Within an hour of the plane crash, the Presidential Guard, together with members of the Rwandan armed forces (FAR) and Hutu militia groups known as the Interahamwe (“Those Who Attack Together”) and Impuzamugambi (“Those Who Have the Same Goal”), set up roadblocks and barricades and began slaughtering Tutsis and moderate Hutus with impunity.
Slaughter Spreads Across Rwanda
The mass killings in Kigali quickly spread from that city to the rest of Rwanda. In the first two weeks, local administrators in central and southern Rwanda, where most Tutsi lived, resisted the genocide. After April 18, national officials removed the resisters and killed several of them. Other opponents then fell silent or actively led the killing. Officials rewarded killers with food, drink, drugs and money. Government-sponsored radio stations started calling on ordinary Rwandan civilians to murder their neighbors. Within three months, some 800,000 people had been slaughtered.
Meanwhile, the RPF resumed fighting, and civil war raged alongside the genocide. By early July, RPF forces had gained control over most of country, including Kigali.
In response, more than 2 million people, nearly all Hutus, fled Rwanda, crowding into refugee camps in the Congo (then called Zaire) and other neighboring countries.
After its victory, the RPF established a coalition government similar to that agreed upon at Arusha, with Pasteur Bizimungu, a Hutu, as president and Paul Kagame, a Tutsi, as vice president and defense minister.
Habyarimana’s NRMD party, which had played a key role in organizing the genocide, was outlawed, and a new constitution adopted in 2003 eliminated reference to ethnicity. The new constitution was followed by Kagame’s election to a 10-year term as Rwanda’s president and the country’s first-ever legislative elections.
EFFECTS OF GENOCIDE ON PEOPLE OF RWANDA
1.The effect that the genocide posed on the people of Rwanda is immeasurable 2.The people were tortured and terrorized as they saw those they love die and feared the loss of their own life.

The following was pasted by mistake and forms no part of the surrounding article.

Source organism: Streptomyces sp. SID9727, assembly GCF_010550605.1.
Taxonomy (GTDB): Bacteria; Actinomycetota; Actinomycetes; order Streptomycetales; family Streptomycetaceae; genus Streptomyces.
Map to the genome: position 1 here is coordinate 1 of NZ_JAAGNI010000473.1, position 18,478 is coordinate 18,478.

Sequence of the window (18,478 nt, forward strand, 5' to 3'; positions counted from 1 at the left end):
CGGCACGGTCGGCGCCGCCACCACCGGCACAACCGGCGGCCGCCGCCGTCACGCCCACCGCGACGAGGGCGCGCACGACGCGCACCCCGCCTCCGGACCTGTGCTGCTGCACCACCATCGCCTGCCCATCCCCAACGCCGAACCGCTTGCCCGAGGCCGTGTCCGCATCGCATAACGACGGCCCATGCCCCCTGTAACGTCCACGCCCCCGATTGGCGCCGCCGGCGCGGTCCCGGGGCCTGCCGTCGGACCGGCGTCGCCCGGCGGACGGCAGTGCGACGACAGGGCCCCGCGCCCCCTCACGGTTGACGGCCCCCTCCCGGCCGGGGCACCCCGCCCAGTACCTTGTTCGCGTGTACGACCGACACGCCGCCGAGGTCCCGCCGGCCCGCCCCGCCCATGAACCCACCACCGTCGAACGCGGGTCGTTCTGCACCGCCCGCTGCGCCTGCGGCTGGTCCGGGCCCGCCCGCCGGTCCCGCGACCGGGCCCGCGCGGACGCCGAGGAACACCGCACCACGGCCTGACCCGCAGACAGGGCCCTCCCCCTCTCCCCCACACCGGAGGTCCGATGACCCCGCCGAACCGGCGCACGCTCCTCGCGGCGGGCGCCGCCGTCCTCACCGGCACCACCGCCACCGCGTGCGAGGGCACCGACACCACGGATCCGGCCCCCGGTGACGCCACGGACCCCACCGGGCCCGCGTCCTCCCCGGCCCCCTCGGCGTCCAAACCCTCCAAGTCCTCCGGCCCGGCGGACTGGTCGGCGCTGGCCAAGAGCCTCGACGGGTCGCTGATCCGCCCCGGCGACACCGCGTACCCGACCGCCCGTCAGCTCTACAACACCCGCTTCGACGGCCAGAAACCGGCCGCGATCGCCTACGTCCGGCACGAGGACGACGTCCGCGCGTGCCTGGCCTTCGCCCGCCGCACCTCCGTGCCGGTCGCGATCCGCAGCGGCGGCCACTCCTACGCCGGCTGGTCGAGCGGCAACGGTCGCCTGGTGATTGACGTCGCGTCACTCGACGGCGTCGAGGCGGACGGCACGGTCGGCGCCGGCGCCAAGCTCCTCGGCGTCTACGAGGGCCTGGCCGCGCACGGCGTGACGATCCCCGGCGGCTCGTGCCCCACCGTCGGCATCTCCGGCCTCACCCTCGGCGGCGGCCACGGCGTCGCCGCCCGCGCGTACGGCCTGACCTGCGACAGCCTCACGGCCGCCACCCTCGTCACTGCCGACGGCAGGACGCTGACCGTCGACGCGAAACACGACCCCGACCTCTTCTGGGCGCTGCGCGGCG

- It is estimated that nearly 100,000 children were orphaned, abducted or abandoned.
- More than 67% women who were raped were infected with HIV/AIDS.
- 26% of the Rwandan population still suffers from post-traumatic stress disorder today.
PRESENT DAY RWANDA
Rwanda went through a lot of hardships in the past twenty years but they have seemed to have come through and are starting to make changes that will rebuild the country in a better way. The schools are still not to the standard of what we have but they have a school with teachers and books in tents.One out of every five children dies before their fifth birthday. The Tutsi still think of themselves as superior to the Hutu clan but not to the extent of genocide. The people of Rwanda live on two dollars a day, plus Rwanda is ranked 158 out of 177 countries on a list of the best country for a mother to live in.
It is said that history repeats itself, and the Rwandan Genocide is just another example of how humanity tends to fall into a pattern of war and elucidation. After the genocide ended, government leaders visited multiple key areas in Rwanda and witnessed for themselves the pain and suffering that occured in the country. Only then did many of them realize that much more could have been done on their part to support and prevent the mass murder and traumatization of the people. Now, it is our duty to enlighten and educate others about the consequences of hostilities, so that one day the knowledge may be harnessed to further inspire and encourage future world leaders to prevent such a tragedy like the Rwandan Genocide from ever happening again.